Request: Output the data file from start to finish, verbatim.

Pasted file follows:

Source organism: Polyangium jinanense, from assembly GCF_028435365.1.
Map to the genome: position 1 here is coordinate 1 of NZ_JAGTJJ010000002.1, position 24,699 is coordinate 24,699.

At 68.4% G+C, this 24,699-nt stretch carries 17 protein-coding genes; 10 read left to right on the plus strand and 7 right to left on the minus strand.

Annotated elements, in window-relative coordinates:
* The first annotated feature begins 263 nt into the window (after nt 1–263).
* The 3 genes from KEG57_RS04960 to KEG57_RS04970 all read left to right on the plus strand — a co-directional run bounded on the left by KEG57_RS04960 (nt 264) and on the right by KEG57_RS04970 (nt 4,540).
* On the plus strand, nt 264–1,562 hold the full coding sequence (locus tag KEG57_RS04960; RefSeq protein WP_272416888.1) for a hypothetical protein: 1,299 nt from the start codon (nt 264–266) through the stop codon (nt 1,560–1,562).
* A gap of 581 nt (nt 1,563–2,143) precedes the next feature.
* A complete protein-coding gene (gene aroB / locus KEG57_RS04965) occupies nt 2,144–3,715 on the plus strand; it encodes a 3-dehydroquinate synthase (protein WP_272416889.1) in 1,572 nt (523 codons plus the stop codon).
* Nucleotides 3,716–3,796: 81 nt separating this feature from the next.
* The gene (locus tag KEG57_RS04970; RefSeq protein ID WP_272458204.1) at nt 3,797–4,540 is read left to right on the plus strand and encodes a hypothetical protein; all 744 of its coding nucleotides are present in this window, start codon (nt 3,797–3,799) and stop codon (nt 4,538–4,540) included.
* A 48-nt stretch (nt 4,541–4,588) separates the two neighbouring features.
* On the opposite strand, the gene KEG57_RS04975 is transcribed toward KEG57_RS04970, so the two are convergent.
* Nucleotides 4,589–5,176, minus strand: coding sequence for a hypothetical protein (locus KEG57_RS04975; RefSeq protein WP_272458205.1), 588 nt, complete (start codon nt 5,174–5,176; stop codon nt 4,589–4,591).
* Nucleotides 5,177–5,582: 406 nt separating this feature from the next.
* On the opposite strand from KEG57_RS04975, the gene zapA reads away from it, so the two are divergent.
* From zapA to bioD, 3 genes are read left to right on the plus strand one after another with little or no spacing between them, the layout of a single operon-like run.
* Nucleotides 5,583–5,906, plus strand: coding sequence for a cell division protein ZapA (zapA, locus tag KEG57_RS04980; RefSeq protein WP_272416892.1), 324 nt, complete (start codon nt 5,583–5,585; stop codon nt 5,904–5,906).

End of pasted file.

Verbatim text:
Source organism: Polyangium jinanense, from assembly GCF_028435365.1.
Map to the genome: position 1 here is coordinate 1 of NZ_JAGTJJ010000002.1, position 24,699 is coordinate 24,699.

At 68.4% G+C, this 24,699-nt stretch carries 17 protein-coding genes; 10 read left to right on the plus strand and 7 right to left on the minus strand.

Annotated elements, in window-relative coordinates:
* The first annotated feature begins 263 nt into the window (after nt 1–263).
* The 3 genes from KEG57_RS04960 to KEG57_RS04970 all read left to right on the plus strand — a co-directional run bounded on the left by KEG57_RS04960 (nt 264) and on the right by KEG57_RS04970 (nt 4,540).
* On the plus strand, nt 264–1,562 hold the full coding sequence (locus tag KEG57_RS04960; RefSeq protein WP_272416888.1) for a hypothetical protein: 1,299 nt from the start codon (nt 264–266) through the stop codon (nt 1,560–1,562).
* A gap of 581 nt (nt 1,563–2,143) precedes the next feature.
* A complete protein-coding gene (gene aroB / locus KEG57_RS04965) occupies nt 2,144–3,715 on the plus strand; it encodes a 3-dehydroquinate synthase (protein WP_272416889.1) in 1,572 nt (523 codons plus the stop codon).
* Nucleotides 3,716–3,796: 81 nt separating this feature from the next.
* The gene (locus tag KEG57_RS04970; RefSeq protein ID WP_272458204.1) at nt 3,797–4,540 is read left to right on the plus strand and encodes a hypothetical protein; all 744 of its coding nucleotides are present in this window, start codon (nt 3,797–3,799) and stop codon (nt 4,538–4,540) included.
* A 48-nt stretch (nt 4,541–4,588) separates the two neighbouring features.
* On the opposite strand, the gene KEG57_RS04975 is transcribed toward KEG57_RS04970, so the two are convergent.
* Nucleotides 4,589–5,176, minus strand: coding sequence for a hypothetical protein (locus KEG57_RS04975; RefSeq protein WP_272458205.1), 588 nt, complete (start codon nt 5,174–5,176; stop codon nt 4,589–4,591).
* Nucleotides 5,177–5,582: 406 nt separating this feature from the next.
* On the opposite strand from KEG57_RS04975, the gene zapA reads away from it, so the two are divergent.
* From zapA to bioD, 3 genes are read left to right on the plus strand one after another with little or no spacing between them, the layout of a single operon-like run.
* Nucleotides 5,583–5,906, plus strand: coding sequence for a cell division protein ZapA (zapA, locus tag KEG57_RS04980; RefSeq protein WP_272416892.1), 324 nt, complete (start codon nt 5,583–5,585; stop codon nt 5,904–5,906).